Materials, such as wax, used to visualize anatomical knowledge three-dimensionally and to make knowledge claims in anatomy and physiology palpable gained importance with the increasing "experimentalisation of nature" in the seventeenth-century. This project on early modern uses of wax resonates with a renewed interest in three-dimensional modeling and materiality and with recent scholarship on the role of crafts and artisanal knowledge in the rise of "new science" and its "new epistemologies."
Its aim was to investigate the circulation of anatomical knowledge in relation to anatomical waxes, a practice that can be traced to ancient Greece and gained momentum at the end of the seventeenth century to reach its peak in eighteenth century Italy, from where it spread throughout Europe. Historical explorations of wax as a tool for understanding the human body in three-dimensions was placed in context of an epistemological exploration of the significance of wax as a medium in which artisanal and anatomical knowledge converge.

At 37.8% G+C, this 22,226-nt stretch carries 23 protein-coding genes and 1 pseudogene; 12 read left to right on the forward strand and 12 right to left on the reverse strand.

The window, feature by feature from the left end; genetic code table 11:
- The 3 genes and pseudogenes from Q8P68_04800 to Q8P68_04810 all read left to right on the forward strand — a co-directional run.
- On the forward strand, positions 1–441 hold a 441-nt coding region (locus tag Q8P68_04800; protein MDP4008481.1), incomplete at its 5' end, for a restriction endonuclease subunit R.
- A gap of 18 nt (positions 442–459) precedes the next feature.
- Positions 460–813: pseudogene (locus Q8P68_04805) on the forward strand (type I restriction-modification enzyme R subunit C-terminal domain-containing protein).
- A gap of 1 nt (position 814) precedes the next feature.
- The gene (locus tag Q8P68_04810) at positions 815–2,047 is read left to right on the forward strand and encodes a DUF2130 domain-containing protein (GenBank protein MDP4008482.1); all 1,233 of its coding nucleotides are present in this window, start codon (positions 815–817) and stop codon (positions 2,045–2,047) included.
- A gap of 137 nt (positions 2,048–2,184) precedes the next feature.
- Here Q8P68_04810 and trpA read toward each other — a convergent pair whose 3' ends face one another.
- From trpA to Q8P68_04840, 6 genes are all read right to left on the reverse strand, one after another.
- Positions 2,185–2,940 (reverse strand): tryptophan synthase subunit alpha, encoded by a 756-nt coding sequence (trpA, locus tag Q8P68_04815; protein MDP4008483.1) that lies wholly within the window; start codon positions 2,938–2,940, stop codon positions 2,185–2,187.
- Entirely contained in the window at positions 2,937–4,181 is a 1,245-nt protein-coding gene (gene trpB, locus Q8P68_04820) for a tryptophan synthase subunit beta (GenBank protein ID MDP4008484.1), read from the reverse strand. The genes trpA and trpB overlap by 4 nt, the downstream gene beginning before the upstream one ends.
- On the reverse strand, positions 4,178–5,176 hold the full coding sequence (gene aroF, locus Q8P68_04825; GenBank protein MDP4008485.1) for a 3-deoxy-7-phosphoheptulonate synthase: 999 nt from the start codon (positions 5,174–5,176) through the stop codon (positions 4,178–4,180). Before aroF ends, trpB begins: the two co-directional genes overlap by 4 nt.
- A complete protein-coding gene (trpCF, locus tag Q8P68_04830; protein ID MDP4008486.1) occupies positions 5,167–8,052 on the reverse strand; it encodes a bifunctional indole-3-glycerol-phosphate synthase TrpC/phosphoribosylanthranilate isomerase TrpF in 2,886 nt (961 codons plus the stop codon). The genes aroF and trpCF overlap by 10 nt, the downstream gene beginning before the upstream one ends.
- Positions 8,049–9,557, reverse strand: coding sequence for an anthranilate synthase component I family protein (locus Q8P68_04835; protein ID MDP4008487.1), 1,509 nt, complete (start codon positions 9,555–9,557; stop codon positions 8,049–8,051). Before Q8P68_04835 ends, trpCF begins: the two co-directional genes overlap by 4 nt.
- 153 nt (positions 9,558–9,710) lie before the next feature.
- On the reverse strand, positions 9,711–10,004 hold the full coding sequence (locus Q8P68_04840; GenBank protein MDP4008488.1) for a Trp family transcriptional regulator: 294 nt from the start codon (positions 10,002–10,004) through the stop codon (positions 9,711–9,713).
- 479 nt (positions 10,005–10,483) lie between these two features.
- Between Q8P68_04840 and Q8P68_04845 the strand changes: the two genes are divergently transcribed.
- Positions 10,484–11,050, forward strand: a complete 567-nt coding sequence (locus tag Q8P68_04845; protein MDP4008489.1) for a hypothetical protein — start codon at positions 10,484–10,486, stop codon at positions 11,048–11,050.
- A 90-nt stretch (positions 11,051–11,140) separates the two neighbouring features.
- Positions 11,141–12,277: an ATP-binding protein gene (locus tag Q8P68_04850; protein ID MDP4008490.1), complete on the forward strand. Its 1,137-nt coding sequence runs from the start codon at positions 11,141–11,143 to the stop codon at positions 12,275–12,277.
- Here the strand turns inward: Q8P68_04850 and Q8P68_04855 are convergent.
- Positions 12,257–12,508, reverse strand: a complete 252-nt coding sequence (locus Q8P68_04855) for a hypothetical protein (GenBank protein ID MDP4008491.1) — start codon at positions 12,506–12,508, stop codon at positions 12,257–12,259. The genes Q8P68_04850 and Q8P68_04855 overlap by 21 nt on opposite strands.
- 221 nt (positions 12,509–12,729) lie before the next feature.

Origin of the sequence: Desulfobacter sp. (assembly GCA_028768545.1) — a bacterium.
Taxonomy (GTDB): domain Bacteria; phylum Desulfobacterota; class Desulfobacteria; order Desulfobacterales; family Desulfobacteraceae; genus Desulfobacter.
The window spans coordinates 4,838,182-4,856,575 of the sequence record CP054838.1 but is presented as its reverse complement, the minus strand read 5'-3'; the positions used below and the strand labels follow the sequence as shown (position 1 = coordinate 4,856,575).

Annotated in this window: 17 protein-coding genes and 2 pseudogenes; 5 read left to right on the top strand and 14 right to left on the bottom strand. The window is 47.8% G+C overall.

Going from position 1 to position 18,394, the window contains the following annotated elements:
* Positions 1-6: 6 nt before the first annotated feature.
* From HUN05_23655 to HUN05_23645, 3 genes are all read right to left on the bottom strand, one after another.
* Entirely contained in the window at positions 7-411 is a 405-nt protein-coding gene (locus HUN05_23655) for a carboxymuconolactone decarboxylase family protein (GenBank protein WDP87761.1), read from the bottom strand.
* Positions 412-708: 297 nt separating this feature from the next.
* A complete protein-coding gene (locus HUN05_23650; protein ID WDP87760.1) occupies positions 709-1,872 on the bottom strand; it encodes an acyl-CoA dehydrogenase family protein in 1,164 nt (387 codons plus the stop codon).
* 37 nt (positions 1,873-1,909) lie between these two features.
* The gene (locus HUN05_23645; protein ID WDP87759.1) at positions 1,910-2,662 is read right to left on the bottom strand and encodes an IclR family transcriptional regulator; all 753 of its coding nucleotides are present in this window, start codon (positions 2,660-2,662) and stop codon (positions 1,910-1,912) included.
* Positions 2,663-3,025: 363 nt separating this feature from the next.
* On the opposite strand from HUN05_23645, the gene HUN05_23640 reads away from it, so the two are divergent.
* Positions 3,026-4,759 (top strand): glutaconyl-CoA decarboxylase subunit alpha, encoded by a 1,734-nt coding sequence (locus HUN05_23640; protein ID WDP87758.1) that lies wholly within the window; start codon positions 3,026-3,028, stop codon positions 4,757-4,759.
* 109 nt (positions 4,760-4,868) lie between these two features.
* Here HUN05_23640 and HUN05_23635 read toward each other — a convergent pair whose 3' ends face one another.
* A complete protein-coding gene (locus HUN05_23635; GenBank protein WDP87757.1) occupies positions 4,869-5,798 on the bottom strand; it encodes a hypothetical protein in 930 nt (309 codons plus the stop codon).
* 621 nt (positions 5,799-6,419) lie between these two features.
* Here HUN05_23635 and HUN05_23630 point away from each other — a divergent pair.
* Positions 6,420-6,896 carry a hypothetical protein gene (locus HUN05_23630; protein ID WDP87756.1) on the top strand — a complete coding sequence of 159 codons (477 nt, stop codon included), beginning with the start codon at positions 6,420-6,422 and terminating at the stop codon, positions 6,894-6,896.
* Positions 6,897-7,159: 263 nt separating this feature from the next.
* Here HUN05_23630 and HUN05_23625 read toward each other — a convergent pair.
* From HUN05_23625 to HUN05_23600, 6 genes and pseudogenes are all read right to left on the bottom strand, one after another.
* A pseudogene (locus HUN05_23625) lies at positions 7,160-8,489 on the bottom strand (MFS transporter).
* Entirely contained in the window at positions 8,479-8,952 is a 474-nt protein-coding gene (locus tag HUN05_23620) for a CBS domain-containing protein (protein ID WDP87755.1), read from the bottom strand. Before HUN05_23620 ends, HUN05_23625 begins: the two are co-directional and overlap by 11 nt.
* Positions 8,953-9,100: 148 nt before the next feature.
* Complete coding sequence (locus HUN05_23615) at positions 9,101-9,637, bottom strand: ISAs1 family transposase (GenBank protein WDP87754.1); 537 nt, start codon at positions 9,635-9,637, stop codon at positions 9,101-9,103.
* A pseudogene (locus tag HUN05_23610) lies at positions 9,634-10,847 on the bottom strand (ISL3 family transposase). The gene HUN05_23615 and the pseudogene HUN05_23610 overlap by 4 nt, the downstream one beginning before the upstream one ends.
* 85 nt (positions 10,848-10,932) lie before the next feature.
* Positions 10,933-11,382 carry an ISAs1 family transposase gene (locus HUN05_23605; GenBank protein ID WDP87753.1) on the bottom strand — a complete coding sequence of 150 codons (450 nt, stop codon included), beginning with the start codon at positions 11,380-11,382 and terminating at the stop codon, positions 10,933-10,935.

The focus was on early-modern uses of wax and the early beginnings of wax modeling that has attracted less scholarly attention than the blooming period of anatomical ceroplastics in the eighteenth century. The project concentrated on two different uses of wax and explored the potential of a more technical-material approach to the analysis of anatomical waxes and the development of innovative techniques such as wax injections in the seventeenth century. It looked to integrate findings from conservation science research that has been undertaken on the first anatomical waxes (i.e., the famous late sixteenth-century anatomical wax sketches in the V&A collection, the preserved works by the Italian abbot Gaetano Zumbo (1656–1701), and the anatomical preparations made by the Dutch Jan Swammerdam (1632–1680) and Fredrik Ruysch (1638–1731)) with research on knowledge transmission and circulation between craftsmen, artisans, and medical practitioners who worked with wax in the sixteenth century. The main questions addressed were: How can earlier traditions and craft practices be linked to the spectacular rise and spread of anatomical wax modeling in the eighteenth century? What role did artisanal knowledge play in innovative developments starting in the second half of the seventeenth century when experimenting anatomists increasingly used wax for anatomical research and preparations? Concomitantly, this project investigated the historically contingent epistemic status of wax in context of its various uses and its role in different epistemological discourses and debates.